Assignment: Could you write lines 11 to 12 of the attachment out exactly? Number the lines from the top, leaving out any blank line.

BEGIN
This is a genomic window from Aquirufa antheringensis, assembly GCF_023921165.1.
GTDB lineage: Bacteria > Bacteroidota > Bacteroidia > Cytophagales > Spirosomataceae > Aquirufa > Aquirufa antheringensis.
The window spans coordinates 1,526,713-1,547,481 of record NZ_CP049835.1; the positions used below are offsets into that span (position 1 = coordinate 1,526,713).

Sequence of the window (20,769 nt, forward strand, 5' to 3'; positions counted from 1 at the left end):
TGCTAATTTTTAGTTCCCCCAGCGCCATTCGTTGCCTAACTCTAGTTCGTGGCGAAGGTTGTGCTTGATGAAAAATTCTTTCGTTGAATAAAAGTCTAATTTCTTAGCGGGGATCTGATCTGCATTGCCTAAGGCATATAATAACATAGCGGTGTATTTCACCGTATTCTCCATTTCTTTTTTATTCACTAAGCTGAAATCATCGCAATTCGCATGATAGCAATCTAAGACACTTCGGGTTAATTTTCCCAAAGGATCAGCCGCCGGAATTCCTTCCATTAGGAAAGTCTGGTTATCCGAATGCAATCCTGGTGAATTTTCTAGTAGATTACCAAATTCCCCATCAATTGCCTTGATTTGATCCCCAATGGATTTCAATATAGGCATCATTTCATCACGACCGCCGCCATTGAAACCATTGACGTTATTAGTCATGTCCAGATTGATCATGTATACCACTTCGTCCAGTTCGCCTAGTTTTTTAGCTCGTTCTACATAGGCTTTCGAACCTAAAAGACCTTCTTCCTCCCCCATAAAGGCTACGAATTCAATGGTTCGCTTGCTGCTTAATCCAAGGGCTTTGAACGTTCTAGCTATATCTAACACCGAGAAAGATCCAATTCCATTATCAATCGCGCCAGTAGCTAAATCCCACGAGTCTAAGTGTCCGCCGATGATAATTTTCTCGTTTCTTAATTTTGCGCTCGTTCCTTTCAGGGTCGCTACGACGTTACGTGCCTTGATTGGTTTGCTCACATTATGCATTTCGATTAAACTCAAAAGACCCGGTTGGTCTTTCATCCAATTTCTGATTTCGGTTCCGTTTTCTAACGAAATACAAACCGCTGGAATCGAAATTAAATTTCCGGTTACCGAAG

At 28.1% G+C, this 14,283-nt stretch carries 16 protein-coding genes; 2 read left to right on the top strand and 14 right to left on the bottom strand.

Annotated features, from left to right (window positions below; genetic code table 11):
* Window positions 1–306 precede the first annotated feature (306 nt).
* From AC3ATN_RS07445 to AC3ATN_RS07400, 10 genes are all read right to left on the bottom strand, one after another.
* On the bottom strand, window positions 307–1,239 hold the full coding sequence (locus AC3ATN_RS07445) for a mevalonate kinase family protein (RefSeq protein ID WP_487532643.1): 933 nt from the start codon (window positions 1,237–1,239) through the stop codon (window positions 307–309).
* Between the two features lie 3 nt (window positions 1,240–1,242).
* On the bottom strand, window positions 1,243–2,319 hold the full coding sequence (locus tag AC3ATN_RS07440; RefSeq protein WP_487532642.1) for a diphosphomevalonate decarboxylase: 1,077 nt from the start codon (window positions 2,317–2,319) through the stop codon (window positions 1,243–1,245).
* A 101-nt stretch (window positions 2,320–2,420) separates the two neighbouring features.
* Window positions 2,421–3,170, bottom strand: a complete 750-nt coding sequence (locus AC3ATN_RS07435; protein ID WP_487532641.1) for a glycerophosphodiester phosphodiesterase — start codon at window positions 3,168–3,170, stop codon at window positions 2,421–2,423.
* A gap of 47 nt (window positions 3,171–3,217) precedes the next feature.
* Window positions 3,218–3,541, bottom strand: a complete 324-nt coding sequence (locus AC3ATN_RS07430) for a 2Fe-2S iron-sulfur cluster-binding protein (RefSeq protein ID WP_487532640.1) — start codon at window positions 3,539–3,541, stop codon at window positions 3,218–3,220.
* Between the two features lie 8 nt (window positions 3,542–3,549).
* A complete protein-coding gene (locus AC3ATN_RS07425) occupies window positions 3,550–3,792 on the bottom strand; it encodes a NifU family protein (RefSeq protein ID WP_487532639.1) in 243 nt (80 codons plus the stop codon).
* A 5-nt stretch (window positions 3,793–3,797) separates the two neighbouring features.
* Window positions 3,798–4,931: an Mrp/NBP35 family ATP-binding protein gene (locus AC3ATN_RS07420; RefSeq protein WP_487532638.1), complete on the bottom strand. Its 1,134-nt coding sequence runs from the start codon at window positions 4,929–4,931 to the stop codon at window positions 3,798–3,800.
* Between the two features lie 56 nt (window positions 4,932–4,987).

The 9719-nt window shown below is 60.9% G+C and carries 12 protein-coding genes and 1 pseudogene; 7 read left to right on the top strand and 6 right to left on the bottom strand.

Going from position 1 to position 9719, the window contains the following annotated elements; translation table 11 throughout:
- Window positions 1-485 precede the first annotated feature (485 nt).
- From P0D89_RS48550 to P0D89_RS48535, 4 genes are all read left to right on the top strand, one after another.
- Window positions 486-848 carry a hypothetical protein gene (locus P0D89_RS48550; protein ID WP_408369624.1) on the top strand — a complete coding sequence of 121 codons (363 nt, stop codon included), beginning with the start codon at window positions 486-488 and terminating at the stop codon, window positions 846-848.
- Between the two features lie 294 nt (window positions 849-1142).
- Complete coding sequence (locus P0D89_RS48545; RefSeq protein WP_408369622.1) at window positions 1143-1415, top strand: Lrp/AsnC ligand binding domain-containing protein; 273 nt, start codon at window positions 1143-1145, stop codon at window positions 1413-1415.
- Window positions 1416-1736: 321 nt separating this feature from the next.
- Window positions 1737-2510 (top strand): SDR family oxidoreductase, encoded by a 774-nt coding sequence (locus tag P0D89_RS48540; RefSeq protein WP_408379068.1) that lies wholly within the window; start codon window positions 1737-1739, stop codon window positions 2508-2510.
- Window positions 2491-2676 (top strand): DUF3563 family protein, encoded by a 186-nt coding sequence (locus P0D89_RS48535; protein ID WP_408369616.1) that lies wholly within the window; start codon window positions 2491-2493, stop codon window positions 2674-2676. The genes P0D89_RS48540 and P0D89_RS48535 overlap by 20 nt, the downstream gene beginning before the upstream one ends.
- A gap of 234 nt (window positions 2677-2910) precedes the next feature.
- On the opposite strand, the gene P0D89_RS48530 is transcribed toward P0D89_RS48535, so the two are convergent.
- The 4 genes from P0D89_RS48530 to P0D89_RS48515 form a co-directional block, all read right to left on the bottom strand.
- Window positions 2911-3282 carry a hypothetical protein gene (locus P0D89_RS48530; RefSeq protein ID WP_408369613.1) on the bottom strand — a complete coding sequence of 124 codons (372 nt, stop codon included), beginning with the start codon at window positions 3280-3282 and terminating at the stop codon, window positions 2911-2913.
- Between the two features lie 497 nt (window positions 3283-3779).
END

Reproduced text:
* Between the two features lie 3 nt (window positions 1,240–1,242).
* On the bottom strand, window positions 1,243–2,319 hold the full coding sequence (locus tag AC3ATN_RS07440; RefSeq protein WP_487532642.1) for a diphosphomevalonate decarboxylase: 1,077 nt from the start codon (window positions 2,317–2,319) through the stop codon (window positions 1,243–1,245).